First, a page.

The first and most important thing you should know about Paramount Pictures’ Thor is that it’s not a laughably corny comic book adaptation. Though you might find it hokey to hear a bunch of muscled heroes talk like British royalty while walking around the American Southwest in LARP garb director Kenneth Branagh has condensed vast Marvel mythology to make an accessible straightforward fantasy epic. Like most films of its ilk I’ve got some issues with its internal logic aesthetic and dialogue but the flaws didn’t keep me from having fun with this extra dimensional adventure.
Taking notes from fellow Avenger Iron Man the story begins with an enthralling event that takes place in a remote desert but quickly jumps back in time to tell the prologue which introduces the audience to the shining kingdom of Asgard and its various champions. Thor (Chris Hemsworth) son of Odin is heir to the throne but is an arrogant overeager and ill-tempered rogue whose aggressive antics threaten a shaky truce between his people and the frost giants of Jotunheim one of the universe’s many realms. Odin (played with aristocratic boldness by Anthony Hopkins) enraged by his son’s blatant disregard of his orders to forgo an assault on their enemies after they attempt to reclaim a powerful artifact banishes the boy to a life among the mortals of Earth leaving Asgard defenseless against the treachery of Loki his mischievous “other son” who’s always felt inferior to Thor. Powerless and confused the disgraced Prince finds unlikely allies in a trio of scientists (Natalie Portman Stellan Skarsgard and Kat Dennings) who help him reclaim his former glory and defend our world from total destruction.
Individually the make-up visual effects CGI production design and art direction are all wondrous to behold but when fused together to create larger-than-life set pieces and action sequences the collaborative result is often unharmonious. I’m not knocking the 3D presentation; unlike 2010’s genre counterpart Clash of the Titans the filmmakers had plenty of time to perfect the third dimension and there are only a few moments that make the decision to convert look like it was a bad one. It’s the unavoidable overload of visual trickery that’s to blame for the frost giants’ icy weaponized constructs and other hybrids of the production looking noticeably artificial. Though there’s some imagery to nitpick the same can’t be said of Thor’s thunderous sound design which is amped with enough wattage to power The Avengers’ headquarters for a century.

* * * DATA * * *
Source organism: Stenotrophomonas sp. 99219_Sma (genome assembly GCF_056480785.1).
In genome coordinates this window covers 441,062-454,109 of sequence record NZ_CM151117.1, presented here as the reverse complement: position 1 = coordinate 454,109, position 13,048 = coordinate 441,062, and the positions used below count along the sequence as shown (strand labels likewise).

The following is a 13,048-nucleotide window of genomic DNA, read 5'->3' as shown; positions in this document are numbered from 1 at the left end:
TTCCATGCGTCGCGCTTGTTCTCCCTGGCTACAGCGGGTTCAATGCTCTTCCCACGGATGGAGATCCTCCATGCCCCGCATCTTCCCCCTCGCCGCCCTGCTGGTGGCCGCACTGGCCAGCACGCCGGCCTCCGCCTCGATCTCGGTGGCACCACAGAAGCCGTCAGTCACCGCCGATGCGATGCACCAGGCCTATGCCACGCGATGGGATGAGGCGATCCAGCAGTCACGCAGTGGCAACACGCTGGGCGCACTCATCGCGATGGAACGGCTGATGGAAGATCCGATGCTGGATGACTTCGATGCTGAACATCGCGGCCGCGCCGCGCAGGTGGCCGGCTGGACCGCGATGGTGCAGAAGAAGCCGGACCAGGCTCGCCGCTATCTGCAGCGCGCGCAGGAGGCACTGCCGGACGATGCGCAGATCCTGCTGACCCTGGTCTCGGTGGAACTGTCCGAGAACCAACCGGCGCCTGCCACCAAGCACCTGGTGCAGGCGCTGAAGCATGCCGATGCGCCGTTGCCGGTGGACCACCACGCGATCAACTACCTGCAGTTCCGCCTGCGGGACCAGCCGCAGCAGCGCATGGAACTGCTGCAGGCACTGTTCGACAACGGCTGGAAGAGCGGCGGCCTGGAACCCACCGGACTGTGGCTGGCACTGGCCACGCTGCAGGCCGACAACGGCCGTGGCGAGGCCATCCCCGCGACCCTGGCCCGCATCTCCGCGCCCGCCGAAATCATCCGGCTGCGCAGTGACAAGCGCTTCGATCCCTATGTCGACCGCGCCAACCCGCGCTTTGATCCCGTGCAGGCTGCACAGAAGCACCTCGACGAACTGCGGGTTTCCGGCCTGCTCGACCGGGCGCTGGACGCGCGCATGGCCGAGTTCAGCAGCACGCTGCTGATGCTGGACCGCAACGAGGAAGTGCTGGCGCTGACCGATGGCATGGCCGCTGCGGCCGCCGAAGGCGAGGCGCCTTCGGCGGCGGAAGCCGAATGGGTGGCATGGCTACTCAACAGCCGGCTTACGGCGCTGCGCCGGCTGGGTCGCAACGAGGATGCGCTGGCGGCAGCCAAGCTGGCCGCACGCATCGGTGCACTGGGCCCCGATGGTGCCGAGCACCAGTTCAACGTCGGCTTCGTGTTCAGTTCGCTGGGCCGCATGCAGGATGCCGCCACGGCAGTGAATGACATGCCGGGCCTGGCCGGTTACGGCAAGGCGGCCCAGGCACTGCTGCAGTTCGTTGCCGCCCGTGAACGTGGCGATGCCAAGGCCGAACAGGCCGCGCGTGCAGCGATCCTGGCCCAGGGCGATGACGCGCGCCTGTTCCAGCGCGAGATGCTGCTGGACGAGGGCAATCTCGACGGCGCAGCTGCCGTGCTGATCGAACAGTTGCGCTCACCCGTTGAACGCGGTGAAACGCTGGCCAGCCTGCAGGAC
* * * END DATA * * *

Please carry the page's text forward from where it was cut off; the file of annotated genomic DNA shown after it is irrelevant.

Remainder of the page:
Chock full of nods to the comics the screenplay is both a strength and weakness for the film. The story is well sequenced giving the audience enough time between action scenes to grasp the characters motivations and the plot but there are tangential narrative threads that disrupt the focus of the film. Chief amongst them is the frost giants’ fore mentioned relic which is given lots of attention in the first act but has little effect on the outcome. In addition I felt that S.H.I.E.L.D. was nearly irrelevant this time around; other than introducing Jeremy Renner’s Hawkeye the secret security faction just gets in the way of the movie’s momentum.
While most of the comedy crashes and burns there are a few laughs to be found in the film. Most come from star Hemsworth’s charismatic portrayal of the God of Thunder. He plays up the stranger-in-a-strange-land aspect of the story with his cavalier but charming attitude and by breaking all rules of diner etiquette in a particularly funny scene with the scientists whose respective roles as love interest (Portman) friendly father figure (Skarsgaard) and POV character (Dennings) are ripped right out of a screenwriters handbook.